In the case of Berghain and its cult-like devotees, this anxiety is overlaid with the city’s often schizophrenic relationship with tourists, who are thought of, on one hand, as economic saviors and, on the other, as unwelcome intruders. In the last several years, the issue of tourism has become increasingly prickly in Berlin.
If you bike around the recently gentrified neighborhoods of Kreuzberg or Neukoelln, you can’t escape the anti-tourist graffiti which marks many of the walls —”Eat the tourists,” “Fuck tourists,” “Touristen Fisten.” The anger stems, first and foremost, from economics: In Neukoelln, for example, rents went up 23 percent between 2007 and 2010, and, although tourists carry only a small part of the blame, many people associate the increase with the rise in foreign visitors and new arrivals.
In the nightlife world, the rise in tourism has been similarly controversial. Tobias Rapp, the author of Lost and Sound, a book about Berlin club culture, argues that the rise in visitors has actually invigorated the city’s clubbing scene — bringing more knowledgeable techno fans and excitement into the clubs. “The bigger problem is the Berliners,” he says, who have become blasé about the local techno scene and “have an arrogance that is out of place.”
But many locals see the threat as deeply existential. The rise in visitors from London and New York and San Francisco means not only swarms of non-German speakers getting drunk in Berlin parks, but the encroachment of globalized mass capitalism into Berlin’s anarcho-bohemian bubble. It means rising prices for locals, and, therefore, the need to work more, and, ultimately, less opportunity for three-day long partying.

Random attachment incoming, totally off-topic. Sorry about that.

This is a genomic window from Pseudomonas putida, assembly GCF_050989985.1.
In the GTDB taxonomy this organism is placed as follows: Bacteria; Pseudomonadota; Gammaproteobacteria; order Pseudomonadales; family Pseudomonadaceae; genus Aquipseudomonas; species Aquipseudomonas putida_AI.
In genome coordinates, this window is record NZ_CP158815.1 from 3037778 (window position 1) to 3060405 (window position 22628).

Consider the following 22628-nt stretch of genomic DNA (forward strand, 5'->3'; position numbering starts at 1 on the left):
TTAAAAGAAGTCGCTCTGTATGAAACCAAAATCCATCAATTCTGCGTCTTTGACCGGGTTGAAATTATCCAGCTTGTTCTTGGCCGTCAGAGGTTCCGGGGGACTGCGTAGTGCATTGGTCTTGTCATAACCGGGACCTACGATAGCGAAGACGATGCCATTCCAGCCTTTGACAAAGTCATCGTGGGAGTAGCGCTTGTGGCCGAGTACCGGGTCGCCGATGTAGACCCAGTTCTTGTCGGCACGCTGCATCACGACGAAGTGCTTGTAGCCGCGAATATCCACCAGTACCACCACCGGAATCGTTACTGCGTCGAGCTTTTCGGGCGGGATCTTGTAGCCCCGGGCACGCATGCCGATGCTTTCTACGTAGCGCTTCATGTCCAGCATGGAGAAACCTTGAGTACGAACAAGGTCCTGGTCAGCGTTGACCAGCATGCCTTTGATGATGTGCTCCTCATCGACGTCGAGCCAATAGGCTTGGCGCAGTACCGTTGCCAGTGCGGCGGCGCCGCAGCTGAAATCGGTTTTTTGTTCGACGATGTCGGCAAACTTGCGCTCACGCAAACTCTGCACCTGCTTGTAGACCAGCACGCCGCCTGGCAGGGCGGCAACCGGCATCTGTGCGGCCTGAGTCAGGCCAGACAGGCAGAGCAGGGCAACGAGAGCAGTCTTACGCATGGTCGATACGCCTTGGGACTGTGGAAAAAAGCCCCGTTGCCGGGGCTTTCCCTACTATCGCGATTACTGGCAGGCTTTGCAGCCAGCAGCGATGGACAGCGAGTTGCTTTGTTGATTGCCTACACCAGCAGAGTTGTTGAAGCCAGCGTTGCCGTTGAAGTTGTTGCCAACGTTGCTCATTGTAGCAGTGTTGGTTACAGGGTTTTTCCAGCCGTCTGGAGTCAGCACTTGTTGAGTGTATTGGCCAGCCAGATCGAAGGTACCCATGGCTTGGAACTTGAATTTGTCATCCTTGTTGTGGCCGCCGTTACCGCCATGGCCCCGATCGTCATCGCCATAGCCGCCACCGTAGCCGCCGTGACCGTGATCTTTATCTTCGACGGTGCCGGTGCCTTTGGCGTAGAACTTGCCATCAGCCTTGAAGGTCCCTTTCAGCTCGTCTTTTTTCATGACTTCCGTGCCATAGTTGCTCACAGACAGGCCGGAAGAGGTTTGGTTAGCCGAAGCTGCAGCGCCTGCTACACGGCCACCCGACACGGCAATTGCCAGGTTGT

Rapp paraphrases the late German theater director Christoph Schlingensief, who was himself nodding to Samuel Beckett, when he describes the city’s philosophy: “Fail again, fail better.” Now the city is grappling with what it means to become a success.
According to Berlin’s senator for economics, the city’s economy is expected to grow at three times the rate of other German states in 2014. Tourism, of which techno is a large part, brought over 10 billion euros into the city in 2011. Klaus Wowereit, the city’s mayor, regularly meets with the owners of Berghain, and four years ago, the state offered 1.2 million euros in financing for the club, so it could expand its cultural offerings (the club did not accept the offer). “Berghain is a lodestar in Berlin,” says Wang, “whether you like what the club has to offer or not, it is an attraction that gives life to its satellites.”
According to Sanai, large numbers of tourists started coming to Berghain around 2009. In 2007, Pitchfork had already described it as “quite possibly the current world capital of techno.” In 2009, DJ Mag crowned it the “top club in the world.” At that point, the rise of discount airlines had made it affordable for people in Europe to come to Berlin for a weekend, party for two days and then fly back home. “EasyJet started doing offers,” she says, “and you would see that one week the people would be Spanish, the next week Italian, the next England.”
Leroux says the change came “very slowly, little bit by little bit.” She said gradually the visitors became more uptight, and then would start trying to take photos of her with their iPhones or ask her if she was a real woman. “I’d never had this question asked at the beginning,” she says about the interlopers. “There was this attitude of we are not really living here, so we can shit all over the place, because tomorrow we won’t be here.”